The Career of Rick Pitino
Rick Pitino’s illustrious coaching career has taken him many different places. He has experienced many highs, lows, and faced different types of adversity. His coaching career has not only affected his life in the basketball world, but also his personal life, which many times come with the territory. Pitino’s career hasn’t been without controversy, but it has been one of success.
Pitino, a Sicilian American[->0] and native of New York City[->1], grew up in the Village of Bayville[->2] and was captain of the St. Dominic High School[->3] basketball team in nearby Oyster Bay[->4], Long Island[->5] (Nack, 1996). After high school he enrolled at the University of Massachusetts Amherst[->6] in 1970. There he was a standout guard for the Minutemen basketball team[->7]. His 329 career assists rank tenth all-time at UMass, as of the 2009–10 season ("Record book," 2010). He led the team in assists as a junior and senior. The 168 assists as a senior is the eighth-best single season total ever there ("Record book," 2010). Pitino was a freshman at the same time future NBA[->8] legend Julius Erving[->9] spent his junior year at UMass, which was also is last before moving on to the NBA. The two never played on the same team, however, because freshmen were ineligible to play varsity basketball at that time. Other teammates of Pitino's include Al Skinner[->10], who also went on to become a successful college coach. Pitino also played with professional baseball player Mike Flanagan[->11], who went on to pitch in the major leagues and win the AL Cy Young Award[->12] in 1979[->13]. Pitino earned his degree from UMass in 1974[->14].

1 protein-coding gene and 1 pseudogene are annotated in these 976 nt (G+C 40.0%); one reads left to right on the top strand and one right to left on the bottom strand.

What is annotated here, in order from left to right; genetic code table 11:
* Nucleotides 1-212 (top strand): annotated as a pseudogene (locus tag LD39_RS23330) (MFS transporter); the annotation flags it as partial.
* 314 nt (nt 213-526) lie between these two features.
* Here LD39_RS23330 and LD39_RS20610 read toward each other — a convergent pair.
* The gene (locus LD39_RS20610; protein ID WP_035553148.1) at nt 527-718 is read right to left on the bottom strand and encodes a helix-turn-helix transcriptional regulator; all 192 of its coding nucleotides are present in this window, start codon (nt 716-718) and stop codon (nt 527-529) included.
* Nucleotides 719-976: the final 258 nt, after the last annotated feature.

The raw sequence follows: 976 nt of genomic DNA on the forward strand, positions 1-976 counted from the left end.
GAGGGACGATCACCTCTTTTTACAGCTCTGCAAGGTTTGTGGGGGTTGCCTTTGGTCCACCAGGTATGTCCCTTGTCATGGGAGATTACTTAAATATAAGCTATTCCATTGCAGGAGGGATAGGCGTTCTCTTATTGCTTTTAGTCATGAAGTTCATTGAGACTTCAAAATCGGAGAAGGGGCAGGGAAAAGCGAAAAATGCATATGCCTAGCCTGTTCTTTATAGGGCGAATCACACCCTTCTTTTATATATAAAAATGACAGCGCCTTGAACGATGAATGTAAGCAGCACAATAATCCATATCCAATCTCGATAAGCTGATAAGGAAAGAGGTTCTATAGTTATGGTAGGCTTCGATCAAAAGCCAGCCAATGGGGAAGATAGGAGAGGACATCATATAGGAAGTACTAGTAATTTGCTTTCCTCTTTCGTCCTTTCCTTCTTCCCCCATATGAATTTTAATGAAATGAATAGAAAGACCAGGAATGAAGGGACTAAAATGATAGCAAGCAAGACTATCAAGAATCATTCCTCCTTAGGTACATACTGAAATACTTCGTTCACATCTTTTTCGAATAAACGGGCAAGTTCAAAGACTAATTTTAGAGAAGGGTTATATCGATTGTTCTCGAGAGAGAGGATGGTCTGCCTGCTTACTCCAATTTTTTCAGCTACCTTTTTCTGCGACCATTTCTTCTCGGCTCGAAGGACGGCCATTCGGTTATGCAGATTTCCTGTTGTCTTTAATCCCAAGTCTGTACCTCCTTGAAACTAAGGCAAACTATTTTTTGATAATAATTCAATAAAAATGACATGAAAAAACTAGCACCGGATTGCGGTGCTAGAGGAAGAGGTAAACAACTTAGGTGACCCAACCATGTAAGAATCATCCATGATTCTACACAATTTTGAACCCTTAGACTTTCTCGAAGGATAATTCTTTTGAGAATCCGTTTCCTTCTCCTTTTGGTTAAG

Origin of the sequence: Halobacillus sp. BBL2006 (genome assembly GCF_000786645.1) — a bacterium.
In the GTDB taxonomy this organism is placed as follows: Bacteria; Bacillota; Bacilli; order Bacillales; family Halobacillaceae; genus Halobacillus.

Many people fail to realize that Rick Pitino stared his coaching career at the University of Hawaii. He started his career there as a graduate assistant in in 1974. In the 1975-76 season, however, he was promoted to a full-time assistant ("Hawaii's basketball history ," 2012). Pitino served as Hawaii's interim head coach late in the 1975-76 season. Coach Bruce O'Neil[->15] was fired after the Rainbow Warriors' started the season 9-12 ("Hawaii's basketball history ," 2012). Pitino led Hawaii for their final six games, going 2-4 in the span ("Hawaii's basketball history ," 2012).
Pitino's time at Hawaii was marred by a 1977[->16] NCAA[->17] report on sanctions against the program. According to the report, Pitino was implicated in 8 of the 64 infractions that led the University to be placed on probation ("Hawaii's basketball history ," 2012). The violations involving Pitino included providing round-trip air fare for a player between New York[->18] and Honolulu[->19], arranging for student-athletes to receive used cars for season tickets, and handing out coupons to players for free food at McDonald's[->20] ("Hawaii's basketball history ," 2012). He was also cited, along with the head coach, Bruce O'Neil[->21], for providing misinformation to the NCAA[->22] and University of Hawaii[->23] officials. Also in 1977, the NCAA infractions committee recommended that Pitino and O'Neil be disassociated from Hawaii athletics ("Hawaii's basketball history ," 2012). In 1989, Pitino would dismiss the report, saying "I didn't make any mistakes; I don't care what anybody says” (Rhoden, 1989).
After all of the controversy of Hawaii, Pitino accepted an assist coaching job under first year coach Jim Boeheim at Syracuse. He served as an assistant coach at Syracuse for two seasons before accepting the head coaching job at Boston University in 1978. He accepted this job at the ripe old age of 25. In the two seasons before his arrival, the team had won a mere 17 games. Pitino successfully began to turn the program around. He produced a 91-51 record in five years there, departing as the most successful coach in Boston University history (Fagan, 1997). In his final season there, he guided the Terriers to their first NCAA Tournament...